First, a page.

An emotional support animal is simply defined as a companion animal that has been deemed by a medical professional to be emotionally beneficial to a person with a disability, and that improves at least one characteristic of the disability.

My (unofficial) emotional support animal (or ESA) comes in the form of a very fat (he has been known to eat his way into the unopened bag of cat food), very fluffy (he’s a long-hair, and there is a lot of hair), very white ragdoll cat. His name?  Mr. Kitty McCutie-Pants. And, up until recently, he’s been a most excellent emotional support cat.  

And I am using the term “cat” loosely here. He likes his belly rubbed. He is fascinated with the toilet.  He also enjoys watching television if the show has a lot of action happening on-screen.

Mr. Kitty (also affectionately known as “Cheeky Monkey” or “Greedy Butt”) usually knows when I’m not feeling well, and will curl up next to me with his head on my shoulder, lick my face and purr like there is no tomorrow as I pet him.

He will usually stay there until he feels my body begin to relax, and then, after he leaves to tend to his own things (feeding and whatnot), will always jump right back up next to me for more mutual love.

This stopped a couple of weeks ago.  I have two working theories about this.

One:  My other cat, MIKi (short for Mission Impossible Kitty), has turned him to the dark side of general laziness and naps.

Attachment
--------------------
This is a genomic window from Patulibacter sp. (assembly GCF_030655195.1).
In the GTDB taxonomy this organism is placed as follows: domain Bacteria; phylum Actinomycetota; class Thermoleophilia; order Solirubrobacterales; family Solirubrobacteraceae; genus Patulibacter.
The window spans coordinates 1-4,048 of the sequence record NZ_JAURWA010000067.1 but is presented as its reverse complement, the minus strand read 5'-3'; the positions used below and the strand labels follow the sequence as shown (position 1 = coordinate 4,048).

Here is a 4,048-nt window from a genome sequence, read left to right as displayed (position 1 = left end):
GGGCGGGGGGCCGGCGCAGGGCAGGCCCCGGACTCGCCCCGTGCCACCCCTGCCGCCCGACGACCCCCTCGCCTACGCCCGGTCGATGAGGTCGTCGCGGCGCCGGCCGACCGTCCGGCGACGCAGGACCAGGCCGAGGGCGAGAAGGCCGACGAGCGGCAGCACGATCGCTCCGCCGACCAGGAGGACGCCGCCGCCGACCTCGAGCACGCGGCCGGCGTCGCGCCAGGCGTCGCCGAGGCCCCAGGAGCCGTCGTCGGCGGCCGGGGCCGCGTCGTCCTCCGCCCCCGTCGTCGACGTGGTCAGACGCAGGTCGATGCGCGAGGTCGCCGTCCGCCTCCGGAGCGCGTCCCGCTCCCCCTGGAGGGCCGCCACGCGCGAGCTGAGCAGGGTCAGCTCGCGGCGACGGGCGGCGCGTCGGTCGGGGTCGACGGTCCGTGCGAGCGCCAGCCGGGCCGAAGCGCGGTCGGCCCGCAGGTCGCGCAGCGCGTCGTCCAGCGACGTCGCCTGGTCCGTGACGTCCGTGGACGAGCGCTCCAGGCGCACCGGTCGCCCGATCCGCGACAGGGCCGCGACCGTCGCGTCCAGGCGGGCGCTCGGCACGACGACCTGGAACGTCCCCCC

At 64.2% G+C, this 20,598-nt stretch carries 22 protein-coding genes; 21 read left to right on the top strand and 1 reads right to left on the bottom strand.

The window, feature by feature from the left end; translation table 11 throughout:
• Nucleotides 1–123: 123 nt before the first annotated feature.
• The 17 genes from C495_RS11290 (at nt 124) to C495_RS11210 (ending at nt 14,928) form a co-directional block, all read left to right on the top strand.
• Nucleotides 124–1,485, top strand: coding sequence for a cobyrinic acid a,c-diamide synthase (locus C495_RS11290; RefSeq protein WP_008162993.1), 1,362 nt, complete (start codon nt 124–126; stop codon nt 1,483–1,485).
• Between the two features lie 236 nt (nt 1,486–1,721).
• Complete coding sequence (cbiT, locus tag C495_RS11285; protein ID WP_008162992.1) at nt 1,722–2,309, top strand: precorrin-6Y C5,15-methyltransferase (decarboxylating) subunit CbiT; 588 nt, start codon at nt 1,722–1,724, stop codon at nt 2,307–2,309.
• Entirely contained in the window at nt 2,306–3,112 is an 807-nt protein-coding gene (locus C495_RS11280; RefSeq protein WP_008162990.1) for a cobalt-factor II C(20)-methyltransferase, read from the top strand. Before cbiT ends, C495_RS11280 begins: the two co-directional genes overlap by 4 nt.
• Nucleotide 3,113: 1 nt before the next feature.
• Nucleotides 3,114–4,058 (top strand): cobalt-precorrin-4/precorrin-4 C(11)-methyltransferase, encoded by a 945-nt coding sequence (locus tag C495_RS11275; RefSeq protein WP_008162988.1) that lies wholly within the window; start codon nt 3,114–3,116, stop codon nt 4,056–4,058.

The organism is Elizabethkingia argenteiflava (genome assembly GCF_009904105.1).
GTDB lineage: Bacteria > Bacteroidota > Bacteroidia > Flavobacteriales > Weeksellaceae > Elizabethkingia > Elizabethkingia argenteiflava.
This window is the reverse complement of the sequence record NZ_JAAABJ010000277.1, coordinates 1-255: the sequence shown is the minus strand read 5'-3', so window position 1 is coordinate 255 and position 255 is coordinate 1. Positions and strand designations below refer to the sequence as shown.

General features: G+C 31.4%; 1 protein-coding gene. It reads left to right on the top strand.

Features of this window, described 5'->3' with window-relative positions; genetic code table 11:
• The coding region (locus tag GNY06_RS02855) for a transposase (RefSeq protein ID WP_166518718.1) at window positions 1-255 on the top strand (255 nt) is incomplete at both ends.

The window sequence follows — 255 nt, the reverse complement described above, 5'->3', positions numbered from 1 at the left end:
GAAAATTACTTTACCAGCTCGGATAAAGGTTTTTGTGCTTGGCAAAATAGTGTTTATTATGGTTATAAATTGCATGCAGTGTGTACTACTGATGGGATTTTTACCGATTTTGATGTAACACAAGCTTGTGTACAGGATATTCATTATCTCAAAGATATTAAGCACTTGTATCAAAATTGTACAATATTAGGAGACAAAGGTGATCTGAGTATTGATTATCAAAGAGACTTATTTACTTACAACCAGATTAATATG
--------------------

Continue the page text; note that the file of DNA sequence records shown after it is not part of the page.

Two (and my worst fear):  He has knowledge of my plan of two weeks ago to apply for that cat-taker position in the Greek Isles. He’s smart.  He probably read that email I sent over my shoulder as I was writing it.

So this got me thinking: If Mr. Kitty is, in fact, defecting as my support cat, perhaps I should look into other support animals. And as I still suffer from lack of sleep, I read. A lot. And it turns out there are some really strange (cool, but strange) ideas for ESAs out there … such as the support peacock that got itself and its owner barred from boarding that United Airlines flight. There are also support pigs, turkeys, squirrels, penguins, and even baby kangaroos. But I’m looking at llamas.

There is actual precedence for llamas and their alpaca cousins, too.  There is a place in Oregon that makes the rounds at hospitals and rehab facilities in the Pacific Northwest with their llamas and alpacas and showcase the animals’ natural friendly and social nature.

And if I chose a support llama (or alpaca, I don’t discriminate), it’s only a short jump from ESA to service animal. Perhaps there is a way to teach the llama to dial 911 in case of emergency, then launch me onto its back and trot me over to Seton or Metroplex, where Sid the Llama (yes, in my head I’ve named him Sid) could then take my mind off my pain by delighting me with his silly llama antics. He could also change the channels for me on the E.R. television just in case I’ve lost the use of my hands.

Of course, while Sid could put his head on my shoulder and give my face a lick, upon reflection that really doesn’t sound all that pleasant. He certainly can’t cuddle up next to me on my sofa or my bed, or in my lap, while I pet him; I don’t even want to contemplate what giving Sid a belly rub would entail. And it’s bad enough to have a cat fascinated with all things toilet without imagining a llama with the same interest.

Reaching this conclusion is probably a good thing. I’ve grown attached to Mr. Kitty.  And as he is currently vying with the computer keyboard for my attention as I write this, it would appear that he’s happy with the arrangement, too.

It seems that Mr. Kitty McCutie-Pants has job security, after all.  

Stephanie Ratts Grissom is a Herald correspondent.

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